Inspiration from the prairie
Like many young girls growing up in the American midwest, I read the “Little House” books by Laura Ingalls Wilder. One summer on vacation we even visited the Ingalls’ homestead in DeSmet, South Dakota. The South Dakota prairie is flat, flat, flat and in the winter it can be cold, cold, cold with the wind and snow blowing across it.
In this time of Covid, the story of The Long Winter has come into my mind several times, so I reread the book.
The Long Winter is a book of historical fiction based on the winter of 1880-1881, considered one of the harshest on record. The first blizzard comes in October and blizzards continue regularly through April, seven months in total.
Many people move into town to stay in community, counting on buying supplies through the winter. Unfortunately, at the beginning of January the train can no longer get through the deep snow drifts. Food, fuel and patience start to run out. In response, two young men risk their lives in between blizzards to find someone with wheat to sell on a farm 20 miles away. The men bring back enough to share among those in need, and the Ingalls family lives from February to April on the two bushels they purchase.
Here are some quotes that resonated with me related to our current situation.
These times are too progressive. Everything has changed too fast. Railroads and telegraph and kerosene and coal stoves – they’re good things to have but the trouble is, folks get to depend on ‘em. (p. 191)
Yet when supplies of these “modern” resources run out, the Ingalls family demonstrates innovativeness:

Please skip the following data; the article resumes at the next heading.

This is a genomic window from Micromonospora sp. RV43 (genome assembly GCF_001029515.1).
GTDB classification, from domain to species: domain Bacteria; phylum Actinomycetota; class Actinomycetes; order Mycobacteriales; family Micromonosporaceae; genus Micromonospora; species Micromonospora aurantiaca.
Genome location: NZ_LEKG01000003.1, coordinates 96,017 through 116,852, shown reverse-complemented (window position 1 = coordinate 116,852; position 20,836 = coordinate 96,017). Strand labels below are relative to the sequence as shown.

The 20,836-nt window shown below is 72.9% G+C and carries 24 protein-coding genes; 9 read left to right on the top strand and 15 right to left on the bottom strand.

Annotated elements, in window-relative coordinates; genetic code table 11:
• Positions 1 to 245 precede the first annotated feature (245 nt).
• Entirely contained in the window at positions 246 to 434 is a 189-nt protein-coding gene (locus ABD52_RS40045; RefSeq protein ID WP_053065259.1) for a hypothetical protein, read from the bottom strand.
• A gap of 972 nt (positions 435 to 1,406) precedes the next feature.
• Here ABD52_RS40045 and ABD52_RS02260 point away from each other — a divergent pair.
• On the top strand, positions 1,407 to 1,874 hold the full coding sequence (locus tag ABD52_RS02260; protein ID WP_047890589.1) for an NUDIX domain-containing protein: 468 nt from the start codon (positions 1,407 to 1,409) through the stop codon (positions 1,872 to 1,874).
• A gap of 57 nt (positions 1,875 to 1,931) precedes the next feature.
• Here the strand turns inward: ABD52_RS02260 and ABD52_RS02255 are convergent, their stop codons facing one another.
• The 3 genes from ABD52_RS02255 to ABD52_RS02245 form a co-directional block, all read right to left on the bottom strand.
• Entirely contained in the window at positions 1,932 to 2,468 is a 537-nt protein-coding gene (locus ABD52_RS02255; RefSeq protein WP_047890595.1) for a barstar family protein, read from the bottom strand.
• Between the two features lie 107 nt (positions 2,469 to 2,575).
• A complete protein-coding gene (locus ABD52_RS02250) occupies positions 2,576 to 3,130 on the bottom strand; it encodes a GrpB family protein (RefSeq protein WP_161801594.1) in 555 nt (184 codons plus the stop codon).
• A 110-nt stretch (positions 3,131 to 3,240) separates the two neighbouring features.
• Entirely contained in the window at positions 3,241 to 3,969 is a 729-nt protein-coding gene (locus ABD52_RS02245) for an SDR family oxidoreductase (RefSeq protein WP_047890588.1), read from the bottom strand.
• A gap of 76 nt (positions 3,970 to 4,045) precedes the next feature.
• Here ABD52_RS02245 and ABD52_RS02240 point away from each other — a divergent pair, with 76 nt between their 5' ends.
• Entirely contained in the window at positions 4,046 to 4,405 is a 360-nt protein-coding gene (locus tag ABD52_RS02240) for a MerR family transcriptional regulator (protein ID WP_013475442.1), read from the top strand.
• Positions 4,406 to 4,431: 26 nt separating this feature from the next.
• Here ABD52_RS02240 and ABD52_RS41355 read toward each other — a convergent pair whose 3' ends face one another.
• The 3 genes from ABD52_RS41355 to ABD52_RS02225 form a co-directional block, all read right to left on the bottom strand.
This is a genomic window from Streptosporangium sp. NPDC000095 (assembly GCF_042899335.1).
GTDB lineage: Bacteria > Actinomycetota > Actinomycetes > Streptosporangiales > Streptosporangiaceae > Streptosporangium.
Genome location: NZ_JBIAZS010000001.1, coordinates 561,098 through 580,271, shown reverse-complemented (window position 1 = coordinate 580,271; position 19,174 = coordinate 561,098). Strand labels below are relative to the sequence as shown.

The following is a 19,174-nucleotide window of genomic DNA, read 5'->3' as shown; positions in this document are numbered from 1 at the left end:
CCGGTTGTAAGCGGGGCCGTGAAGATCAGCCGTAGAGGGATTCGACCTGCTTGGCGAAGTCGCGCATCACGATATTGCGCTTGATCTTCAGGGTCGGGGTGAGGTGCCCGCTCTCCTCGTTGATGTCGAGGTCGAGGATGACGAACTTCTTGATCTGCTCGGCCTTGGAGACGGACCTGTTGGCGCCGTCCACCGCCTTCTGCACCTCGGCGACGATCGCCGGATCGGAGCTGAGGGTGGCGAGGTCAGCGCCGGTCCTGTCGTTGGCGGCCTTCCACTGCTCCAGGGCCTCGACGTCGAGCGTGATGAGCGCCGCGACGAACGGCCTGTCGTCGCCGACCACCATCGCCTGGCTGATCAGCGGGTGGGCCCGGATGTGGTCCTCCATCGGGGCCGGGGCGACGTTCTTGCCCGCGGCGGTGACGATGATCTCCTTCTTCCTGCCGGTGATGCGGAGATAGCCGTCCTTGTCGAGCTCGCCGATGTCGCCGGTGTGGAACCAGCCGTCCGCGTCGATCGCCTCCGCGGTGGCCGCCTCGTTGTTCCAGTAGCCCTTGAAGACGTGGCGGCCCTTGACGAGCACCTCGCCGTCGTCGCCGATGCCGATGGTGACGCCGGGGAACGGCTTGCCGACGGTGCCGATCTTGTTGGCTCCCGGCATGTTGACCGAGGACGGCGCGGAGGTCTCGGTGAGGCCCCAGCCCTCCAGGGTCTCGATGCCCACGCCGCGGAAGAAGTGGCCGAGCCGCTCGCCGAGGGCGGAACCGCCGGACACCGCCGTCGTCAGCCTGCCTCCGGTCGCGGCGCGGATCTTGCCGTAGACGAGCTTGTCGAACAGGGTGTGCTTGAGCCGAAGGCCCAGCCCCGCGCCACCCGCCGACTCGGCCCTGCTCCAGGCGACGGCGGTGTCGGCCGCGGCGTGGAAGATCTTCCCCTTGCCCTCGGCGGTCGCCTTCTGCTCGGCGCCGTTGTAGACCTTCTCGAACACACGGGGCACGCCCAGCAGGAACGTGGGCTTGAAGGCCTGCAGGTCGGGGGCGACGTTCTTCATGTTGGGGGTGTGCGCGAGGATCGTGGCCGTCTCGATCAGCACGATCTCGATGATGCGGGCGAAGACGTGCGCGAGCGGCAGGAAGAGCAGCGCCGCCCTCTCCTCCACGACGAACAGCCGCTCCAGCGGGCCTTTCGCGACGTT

– Making fuel for the fire out of hay when coal runs out
– Grinding flour in the coffee mill for making brown bread when seed wheat is their only source of food
– Creating a button lamp using axle grease, calico fabric and a button when the kerosene runs out
[Laura] was tired of the cold and the dark, tired of brown bread and potatoes, tired of twisting hay and grinding wheat, filling the stove and washing dishes and making beds and going to sleep and waking up. She was tired of the blizzard winds. There was no tune in them any more, only a confusion of sound beating on her ears. (p. 237)
At the start of yet another blizzard …. Then suddenly [Pa] shook his clenched fist at the northwest. “Howl! blast you! howl!” he shouted. “We’re all here safe! You can’t get at us! You’ve tried all winter but we’ll beat you yet! We’ll be right here when spring comes!” (p. 286)
Of course spring does come at the end of the book, and it closes with Christmas in May and everyone singing a new song with this chorus:
“Then what is the use of repining,
For where there’s a will, there’s a way,
And tomorrow the sun may be shining,
Although it is cloudy today.”
And as they sang, the fear and the suffering of the long winter seemed to rise like a dark cloud and float away on the music. Spring had come. The sun was shining warm, the winds were soft, and the green grass growing. (p. 333)
We seem to have a long Covid winter ahead of us this year. It may be helpful to remember that others before us have endured winters and viruses. Spring will come even if it is months away. Lessons from The Long Winter suggest that if we can stay focused, use our creativity for innovation, and keep a community spirit, we will make it through.
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